“Don’t do it!” cries one of the Redskins boys. Other kids laugh.
“Stay awake,” warns another.
But Goldilocks can’t hear them. Soon she falls asleep in the bed.
Angel leans forward in anticipation.
Soon the owners of the home come back, and they’re bears! Ms. Milton holds up the pictures for all to see. A big scary papa bear, a friendly momma bear, and a cute little baby bear. A family of bears who live in the woods. Before long they find the chairs that didn’t fit and the smallest one that broke. They find the porridge that Goldilocks tasted and the perfect one she’d finished off. Each discovery makes them angrier than the last. Eventually, they find her upstairs in their bed.
Goldilocks wakes up in horror at the three hairy beasts . . . “and runs straight out the door and into the forest, crying mommy, mommy, mommy all the way home.”
The kids all cheer. Ms. Milton holds the giant book aloft, pages open to Goldilocks tearing through the woods with the bears chasing behind.
One girl echoes, “Mommy, mommy, mommy all the way home.”
Another cries out, “Run faster!”
Ms. Milton lets them celebrate awhile, then encourages them onwards. “How’d you like it?” she asks the class.
The children respond with more cheers.
“Do you think she made it home?”
Again more cheers.
“Does anyone have any questions?”
At first the room is silent. The children don’t seem to know quite what to say. Eventually Veronica West raises her hand.
“What’s on your mind, Miss Veronica West?” Ms. Milton inquires.
“I want to know if bears can have dogs.”
“I didn’t see any in the story . . . but yes, I suppose they can. I don’t see why not.”
The blonde girl in the blue tank top who Angel helped with her mat raises her hand.
Ms. Milton singles her out. “What’s your name?”
“What’s your question, Tammy Atford?”
“Does she get in trouble?”
“What do you think?”
“I bet she does.”
“Then I bet you’re right. Seems like she didn’t even make the bed!”
All the kids laugh. Ms. Milton keeps the conversation moving on along those lines, calling on every child by name and sometimes asking them to repeat their names for all to hear. Some kids are worried about the broken chair and want her to say she’s sorry. All of them hope she gets home safely. Angel doesn’t say a word. But he’s sitting in a place with a good view of the book and he studies the artwork on the cover, especially the red cardinal in the tree.
“Is there anything else?” Ms. Milton asks at last. Does anyone have anything else to say or ask?” The room is silent while she looks around.
Finally, Angel sits up straight and raises his hand. Ms. Milton sees him immediately and leans his way in encouragement. “What’s on your mind, little Angel?”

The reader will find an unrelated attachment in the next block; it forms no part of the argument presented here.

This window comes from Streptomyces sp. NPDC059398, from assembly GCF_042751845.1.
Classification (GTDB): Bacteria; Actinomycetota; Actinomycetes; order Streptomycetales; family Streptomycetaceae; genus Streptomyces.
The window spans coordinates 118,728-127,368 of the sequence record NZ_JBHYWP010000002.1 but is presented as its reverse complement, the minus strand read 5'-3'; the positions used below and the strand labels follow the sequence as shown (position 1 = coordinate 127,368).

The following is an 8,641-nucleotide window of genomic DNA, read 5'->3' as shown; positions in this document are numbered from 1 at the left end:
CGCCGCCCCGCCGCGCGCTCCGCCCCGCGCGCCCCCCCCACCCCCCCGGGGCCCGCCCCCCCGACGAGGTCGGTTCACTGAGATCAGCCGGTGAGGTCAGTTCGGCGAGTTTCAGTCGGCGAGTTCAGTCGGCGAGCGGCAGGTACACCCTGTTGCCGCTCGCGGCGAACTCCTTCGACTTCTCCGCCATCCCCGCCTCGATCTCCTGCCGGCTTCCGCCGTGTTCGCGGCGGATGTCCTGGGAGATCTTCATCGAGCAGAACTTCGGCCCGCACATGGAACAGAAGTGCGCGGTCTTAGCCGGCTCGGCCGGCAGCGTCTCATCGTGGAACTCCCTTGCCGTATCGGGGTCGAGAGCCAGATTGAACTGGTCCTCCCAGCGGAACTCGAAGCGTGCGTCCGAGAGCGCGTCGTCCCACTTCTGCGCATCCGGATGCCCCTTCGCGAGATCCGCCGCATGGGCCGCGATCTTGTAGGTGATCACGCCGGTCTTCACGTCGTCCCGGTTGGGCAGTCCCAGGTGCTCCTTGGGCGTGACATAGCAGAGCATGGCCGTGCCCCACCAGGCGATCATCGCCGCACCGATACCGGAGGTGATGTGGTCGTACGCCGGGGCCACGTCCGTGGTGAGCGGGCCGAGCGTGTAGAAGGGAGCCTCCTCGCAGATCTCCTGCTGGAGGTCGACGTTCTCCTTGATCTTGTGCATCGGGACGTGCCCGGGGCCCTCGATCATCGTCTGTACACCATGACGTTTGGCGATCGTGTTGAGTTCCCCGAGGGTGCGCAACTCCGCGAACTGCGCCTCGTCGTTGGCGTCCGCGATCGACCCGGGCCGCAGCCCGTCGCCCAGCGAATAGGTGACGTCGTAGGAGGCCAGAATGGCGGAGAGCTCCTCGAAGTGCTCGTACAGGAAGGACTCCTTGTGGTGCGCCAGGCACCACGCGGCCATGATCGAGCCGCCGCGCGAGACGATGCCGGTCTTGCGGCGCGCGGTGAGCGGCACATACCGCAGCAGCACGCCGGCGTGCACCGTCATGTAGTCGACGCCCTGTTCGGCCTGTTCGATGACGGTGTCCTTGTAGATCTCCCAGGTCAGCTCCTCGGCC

“My name is Angel Thompson,” he says.
“Thank you, Angel. What’s on your mind?”
He gathers himself to speak deliberately. “It’s about the porridge,” he says. “That’s like oatmeal, right?”
“Yes, porridge is like oatmeal.” She makes a gesture as if stirring and eating from a bowl in her hand. “Is there something you’d like to say about the porridge?”
“Why doesn’t she mix it?”
Ms. Milton looks at him in confusion. “Mix it?”
“One bowl is too hot. One is too cold. She could mix them. Put too hot and too cold together. Then she’d have more porridge that’s all just right.”
Ms. Milton’s eyes open wide in comprehension. Mix the porridge, of course!
Angel forges ahead boldly. “She could still eat the bowl that’s just right. But if she’s hungry she can eat even more.”
Now all of the kids seemed to understand. A positive murmur fills the room. He catches some words behind him. “Mix the porridge, mix the temperature!” Someone else says “hot and cold together” while a different voice says “more to eat!”
Veronica West’s voice rises above the hubbub. “She’d get fat.”
“Not from one bowl of oatmeal,” protests Angel. “And she seems to be hungry.” He finishes with words he’s heard many times around the house. “You never know where your next meal is coming from.”
The kids fall silent and look at him in surprise. They don’t seem to have heard that before.
“But she still needs to pay for it,” he concludes. He looks deeply troubled, like he’s solved one problem but raised another. “I don’t know how she can do that.” He turns to Ms. Milton for answers. “Does she have any money? Does her mom work at night?”
Still Angel is the only one talking. The room is silent while Angel waits for an answer, but at that moment the school bell rings. The kids all jump up like they know what it means, though Angel waits for Ms. Milton to make the announcement. “All done for the day. See you tomorrow!”
Eric Lotke has cooked in five star restaurants and flushed every toilet in the Washington DC jail. He has filed headline lawsuits and published headline research on crime, prisons and even sex offenses. His new book, Making Manna, is an uplifting tale of triumph over economic and criminal injustice.
More at www.ericlotke.com.